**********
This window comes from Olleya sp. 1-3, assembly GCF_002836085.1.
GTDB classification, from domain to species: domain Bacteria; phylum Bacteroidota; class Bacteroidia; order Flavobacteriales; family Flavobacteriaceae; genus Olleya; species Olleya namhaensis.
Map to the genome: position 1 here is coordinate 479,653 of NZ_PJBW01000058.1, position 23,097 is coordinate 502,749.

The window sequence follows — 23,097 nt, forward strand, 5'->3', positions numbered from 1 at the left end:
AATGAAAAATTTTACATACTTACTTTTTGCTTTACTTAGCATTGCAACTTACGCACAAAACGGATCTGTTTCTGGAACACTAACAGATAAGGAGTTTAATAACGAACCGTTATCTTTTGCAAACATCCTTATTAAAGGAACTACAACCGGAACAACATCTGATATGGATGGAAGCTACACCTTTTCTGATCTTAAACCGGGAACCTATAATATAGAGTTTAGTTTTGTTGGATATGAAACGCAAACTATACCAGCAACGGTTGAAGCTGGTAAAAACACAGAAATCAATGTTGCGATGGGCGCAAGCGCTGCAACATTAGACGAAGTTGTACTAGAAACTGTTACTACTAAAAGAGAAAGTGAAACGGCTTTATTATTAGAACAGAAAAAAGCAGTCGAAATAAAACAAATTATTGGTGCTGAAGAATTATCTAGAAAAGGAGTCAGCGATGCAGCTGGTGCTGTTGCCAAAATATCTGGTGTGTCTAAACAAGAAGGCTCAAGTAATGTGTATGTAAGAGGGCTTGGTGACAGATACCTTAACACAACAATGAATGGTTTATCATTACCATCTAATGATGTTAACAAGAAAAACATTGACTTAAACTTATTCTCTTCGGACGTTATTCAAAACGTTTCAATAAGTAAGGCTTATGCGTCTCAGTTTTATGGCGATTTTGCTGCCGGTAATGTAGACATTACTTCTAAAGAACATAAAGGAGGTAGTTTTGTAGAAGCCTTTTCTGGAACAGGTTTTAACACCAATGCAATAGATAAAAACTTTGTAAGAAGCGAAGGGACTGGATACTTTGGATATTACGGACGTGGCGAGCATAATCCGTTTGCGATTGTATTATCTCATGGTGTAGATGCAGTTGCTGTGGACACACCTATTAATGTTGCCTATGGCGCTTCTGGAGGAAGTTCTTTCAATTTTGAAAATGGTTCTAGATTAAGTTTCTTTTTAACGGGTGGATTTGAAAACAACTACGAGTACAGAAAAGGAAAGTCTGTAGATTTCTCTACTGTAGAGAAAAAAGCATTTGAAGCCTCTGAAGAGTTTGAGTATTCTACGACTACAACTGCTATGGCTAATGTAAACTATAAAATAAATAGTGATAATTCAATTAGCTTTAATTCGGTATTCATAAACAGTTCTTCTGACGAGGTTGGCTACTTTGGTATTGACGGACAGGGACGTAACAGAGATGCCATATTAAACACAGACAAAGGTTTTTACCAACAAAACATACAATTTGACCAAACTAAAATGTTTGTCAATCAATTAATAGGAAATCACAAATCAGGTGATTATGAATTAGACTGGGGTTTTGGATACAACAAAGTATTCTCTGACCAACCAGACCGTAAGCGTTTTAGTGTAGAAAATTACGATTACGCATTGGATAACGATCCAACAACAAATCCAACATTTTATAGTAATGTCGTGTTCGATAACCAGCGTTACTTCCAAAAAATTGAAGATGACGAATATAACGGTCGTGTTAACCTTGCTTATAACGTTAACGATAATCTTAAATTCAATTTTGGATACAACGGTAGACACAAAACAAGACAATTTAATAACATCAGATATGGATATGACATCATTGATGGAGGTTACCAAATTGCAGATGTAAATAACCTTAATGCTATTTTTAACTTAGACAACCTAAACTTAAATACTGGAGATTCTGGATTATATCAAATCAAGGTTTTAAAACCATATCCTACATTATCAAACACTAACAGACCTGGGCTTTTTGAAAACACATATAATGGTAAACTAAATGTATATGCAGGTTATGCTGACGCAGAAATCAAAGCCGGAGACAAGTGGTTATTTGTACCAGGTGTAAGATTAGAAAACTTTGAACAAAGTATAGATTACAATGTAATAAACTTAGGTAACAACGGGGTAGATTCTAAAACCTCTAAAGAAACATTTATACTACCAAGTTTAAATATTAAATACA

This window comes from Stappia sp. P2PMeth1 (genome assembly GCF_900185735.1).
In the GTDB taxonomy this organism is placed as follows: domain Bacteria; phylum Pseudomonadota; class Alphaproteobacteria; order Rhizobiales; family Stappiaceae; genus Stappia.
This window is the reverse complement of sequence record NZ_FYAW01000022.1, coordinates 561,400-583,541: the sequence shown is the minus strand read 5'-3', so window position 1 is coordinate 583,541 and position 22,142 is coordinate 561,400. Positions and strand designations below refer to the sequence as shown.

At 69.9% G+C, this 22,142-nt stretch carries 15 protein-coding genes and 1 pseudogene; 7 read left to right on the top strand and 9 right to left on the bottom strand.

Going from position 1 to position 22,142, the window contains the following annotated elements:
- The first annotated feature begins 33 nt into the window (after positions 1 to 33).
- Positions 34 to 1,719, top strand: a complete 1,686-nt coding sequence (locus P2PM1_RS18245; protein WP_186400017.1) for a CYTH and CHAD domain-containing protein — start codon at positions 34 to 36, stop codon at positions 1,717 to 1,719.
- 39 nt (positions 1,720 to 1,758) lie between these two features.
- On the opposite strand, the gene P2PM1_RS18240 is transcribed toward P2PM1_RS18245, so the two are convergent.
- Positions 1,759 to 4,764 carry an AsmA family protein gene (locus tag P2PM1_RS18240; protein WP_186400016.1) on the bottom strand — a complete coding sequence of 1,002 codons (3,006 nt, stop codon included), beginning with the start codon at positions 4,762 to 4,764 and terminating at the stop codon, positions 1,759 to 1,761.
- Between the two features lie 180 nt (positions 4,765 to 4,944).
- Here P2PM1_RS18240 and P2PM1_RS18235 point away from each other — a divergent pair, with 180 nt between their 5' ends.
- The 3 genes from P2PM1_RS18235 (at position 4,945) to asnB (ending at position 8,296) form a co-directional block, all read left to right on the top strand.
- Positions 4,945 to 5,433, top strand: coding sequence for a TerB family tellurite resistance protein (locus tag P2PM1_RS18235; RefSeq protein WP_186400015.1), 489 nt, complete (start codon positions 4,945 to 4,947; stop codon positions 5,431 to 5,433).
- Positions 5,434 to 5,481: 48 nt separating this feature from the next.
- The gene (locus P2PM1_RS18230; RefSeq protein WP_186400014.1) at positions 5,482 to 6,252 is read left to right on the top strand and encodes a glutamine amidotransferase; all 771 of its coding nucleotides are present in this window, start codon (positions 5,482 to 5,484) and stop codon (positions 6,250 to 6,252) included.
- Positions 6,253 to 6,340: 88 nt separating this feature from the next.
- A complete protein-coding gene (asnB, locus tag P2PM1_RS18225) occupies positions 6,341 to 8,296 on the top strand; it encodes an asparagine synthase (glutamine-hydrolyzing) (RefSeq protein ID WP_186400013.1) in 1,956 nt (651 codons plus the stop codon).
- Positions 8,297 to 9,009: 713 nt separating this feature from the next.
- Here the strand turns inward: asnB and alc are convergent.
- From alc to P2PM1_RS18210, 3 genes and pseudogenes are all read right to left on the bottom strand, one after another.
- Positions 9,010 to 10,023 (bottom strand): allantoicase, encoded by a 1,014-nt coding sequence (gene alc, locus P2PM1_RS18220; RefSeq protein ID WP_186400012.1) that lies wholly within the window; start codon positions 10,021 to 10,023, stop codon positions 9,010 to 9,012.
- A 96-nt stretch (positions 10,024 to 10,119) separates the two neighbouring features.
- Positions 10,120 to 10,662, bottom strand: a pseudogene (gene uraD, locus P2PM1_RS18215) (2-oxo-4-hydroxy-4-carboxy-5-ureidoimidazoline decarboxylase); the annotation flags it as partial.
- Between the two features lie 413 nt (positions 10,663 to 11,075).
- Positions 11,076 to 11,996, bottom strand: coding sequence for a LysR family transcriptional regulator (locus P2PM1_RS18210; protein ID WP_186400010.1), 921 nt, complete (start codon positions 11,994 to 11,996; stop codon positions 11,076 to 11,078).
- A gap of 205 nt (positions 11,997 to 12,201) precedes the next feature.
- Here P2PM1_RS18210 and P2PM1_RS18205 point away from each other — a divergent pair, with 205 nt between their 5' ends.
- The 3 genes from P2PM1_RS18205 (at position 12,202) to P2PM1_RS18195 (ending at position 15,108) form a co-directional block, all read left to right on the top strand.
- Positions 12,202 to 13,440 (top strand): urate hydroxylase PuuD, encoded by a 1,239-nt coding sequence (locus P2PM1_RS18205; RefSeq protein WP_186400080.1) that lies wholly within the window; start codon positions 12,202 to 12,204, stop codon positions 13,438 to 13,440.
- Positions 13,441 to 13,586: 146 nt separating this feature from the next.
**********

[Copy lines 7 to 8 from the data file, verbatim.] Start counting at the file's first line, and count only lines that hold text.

In the GTDB taxonomy this organism is placed as follows: domain Bacteria; phylum Pseudomonadota; class Alphaproteobacteria; order Rhizobiales; family Stappiaceae; genus Stappia.
This window is the reverse complement of sequence record NZ_FYAW01000022.1, coordinates 561,400-583,541: the sequence shown is the minus strand read 5'-3', so window position 1 is coordinate 583,541 and position 22,142 is coordinate 561,400. Positions and strand designations below refer to the sequence as shown.